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Will Brightline Get $1.75B In New Bonds, Add A Stop In Treasure Coast?

Florida's new, privately run train, Brightline, has already sold $600M in private activity bonds and started up luxury service between Miami, Fort Lauderdale and West Palm Beach. To extend to Orlando as planned, it is seeking another $1.75B in bonds, and Wednesday will ask the Florida Development Finance Corp. to issue them.

Brightline President Patrick Goddard waves to riders May 19, 2018.

The request from Brightline's parent company, All Aboard Florida, will be heard by three board members, as two positions on the board are vacant, according to the Bond Buyer. A vote is expected. 

In a packet of materials made available for Wednesday's meeting, a consultant wrote that the bonds would be sold as non-investment grade or unrated and that projected cash flow from operations and debt service coverage was "TBD." However, he pointed out that last year's bond offering "was oversubscribed by 3.77X after receiving institutional QIB [Qualified Institutional Buyers] orders from 61 investors totaling over $2.26B" and recommended the new bonds be issued with some caveats.

Brightline operates 32 trains per day. It plans to extend to Orlando by 2021. The trains have helped trigger investments in real estate around brand-new train stations. The MiamiCentral development, which encompasses a train station, takes up 1.6M SF with two new office towers, new apartment towers and retail. Investment has likewise boomed around stations in Fort Lauderdale and West Palm Beach.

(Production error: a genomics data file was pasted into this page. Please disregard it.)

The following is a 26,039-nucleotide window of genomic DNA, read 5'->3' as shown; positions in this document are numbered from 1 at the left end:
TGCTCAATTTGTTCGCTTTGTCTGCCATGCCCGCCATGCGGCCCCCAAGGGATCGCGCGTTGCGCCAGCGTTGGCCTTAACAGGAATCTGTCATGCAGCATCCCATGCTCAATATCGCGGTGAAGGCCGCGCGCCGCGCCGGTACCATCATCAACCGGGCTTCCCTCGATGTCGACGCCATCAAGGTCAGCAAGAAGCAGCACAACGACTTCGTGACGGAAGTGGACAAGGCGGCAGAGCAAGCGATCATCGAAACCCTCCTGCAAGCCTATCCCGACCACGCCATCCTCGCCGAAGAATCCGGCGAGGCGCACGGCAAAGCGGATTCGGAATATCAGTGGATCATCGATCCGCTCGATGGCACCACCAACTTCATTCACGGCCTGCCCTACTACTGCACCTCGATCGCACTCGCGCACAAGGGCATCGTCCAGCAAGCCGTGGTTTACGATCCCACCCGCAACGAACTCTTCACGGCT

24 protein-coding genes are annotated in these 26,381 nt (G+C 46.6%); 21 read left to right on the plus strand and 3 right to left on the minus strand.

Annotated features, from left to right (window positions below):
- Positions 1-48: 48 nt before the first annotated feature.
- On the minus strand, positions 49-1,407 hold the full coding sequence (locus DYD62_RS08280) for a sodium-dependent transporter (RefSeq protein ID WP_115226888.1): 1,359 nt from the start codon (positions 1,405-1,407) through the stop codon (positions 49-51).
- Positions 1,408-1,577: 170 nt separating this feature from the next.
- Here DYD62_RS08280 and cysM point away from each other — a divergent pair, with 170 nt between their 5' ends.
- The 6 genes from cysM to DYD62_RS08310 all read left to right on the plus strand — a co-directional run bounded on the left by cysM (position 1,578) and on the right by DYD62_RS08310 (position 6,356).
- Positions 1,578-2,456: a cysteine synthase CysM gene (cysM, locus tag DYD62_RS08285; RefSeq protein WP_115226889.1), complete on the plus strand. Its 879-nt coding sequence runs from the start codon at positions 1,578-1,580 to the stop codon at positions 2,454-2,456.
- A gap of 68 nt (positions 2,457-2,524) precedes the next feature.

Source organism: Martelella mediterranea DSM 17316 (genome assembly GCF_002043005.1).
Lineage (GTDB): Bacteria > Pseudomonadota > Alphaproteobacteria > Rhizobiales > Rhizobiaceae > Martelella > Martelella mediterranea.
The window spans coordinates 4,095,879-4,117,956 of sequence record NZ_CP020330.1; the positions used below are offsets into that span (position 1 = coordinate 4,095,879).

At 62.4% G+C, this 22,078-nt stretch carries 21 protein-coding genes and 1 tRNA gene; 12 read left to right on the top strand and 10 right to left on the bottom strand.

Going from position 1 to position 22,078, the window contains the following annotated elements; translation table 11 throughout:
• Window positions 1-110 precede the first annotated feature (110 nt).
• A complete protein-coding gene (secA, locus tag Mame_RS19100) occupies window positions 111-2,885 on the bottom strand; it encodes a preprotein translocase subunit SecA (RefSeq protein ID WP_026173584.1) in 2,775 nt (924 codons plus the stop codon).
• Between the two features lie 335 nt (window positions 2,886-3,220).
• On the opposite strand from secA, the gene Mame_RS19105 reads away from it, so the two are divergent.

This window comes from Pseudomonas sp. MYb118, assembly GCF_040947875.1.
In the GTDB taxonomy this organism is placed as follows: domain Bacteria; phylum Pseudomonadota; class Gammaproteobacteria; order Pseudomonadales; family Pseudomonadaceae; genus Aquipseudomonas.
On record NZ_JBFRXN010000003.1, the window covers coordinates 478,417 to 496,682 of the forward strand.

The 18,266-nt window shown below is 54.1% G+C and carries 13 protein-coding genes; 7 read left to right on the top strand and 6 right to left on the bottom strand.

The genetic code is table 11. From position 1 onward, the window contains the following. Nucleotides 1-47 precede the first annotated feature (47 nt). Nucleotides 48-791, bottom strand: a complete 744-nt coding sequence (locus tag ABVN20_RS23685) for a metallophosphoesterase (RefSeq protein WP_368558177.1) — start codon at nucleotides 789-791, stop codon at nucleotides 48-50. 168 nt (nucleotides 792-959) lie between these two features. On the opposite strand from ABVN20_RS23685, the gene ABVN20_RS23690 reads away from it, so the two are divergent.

In the packet for the meeting, All Aboard Florida noted that FECI, its parent company, had invested $1B in real estate projects around its stations and "could generate net proceeds from the sale of these developments of approximately $1.4 to 1.5B," though any such proceeds would not be collateral for the bonds.

The Brightline project has faced legal challenges by two counties north of Palm Beach, where the trains would pass through, but not stop, on their way to Orlando. This week, Brightline revealed that it is exploring the feasibility of adding a stop or stops there.  

Some critics have doubted the train's ability to turn a profit, but the company contends that it will take a few years to stabilize ridership, and is even powering ahead with plans to extend to Tampa. This week, Tampa municipal leaders and potential investors traveled to South Florida to ride the trains and meet with company execs. 

Florida Gov. Rick Scott in 2011 rejected federal funding for high-speed rail, saying that state taxpayers would get stuck with additional costs. His financial ties to Brightline have since been scrutinized. The Florida Bulldog reports that he holds a previously undisclosed stake in a Chinese company supplying the maker of Brightline trains.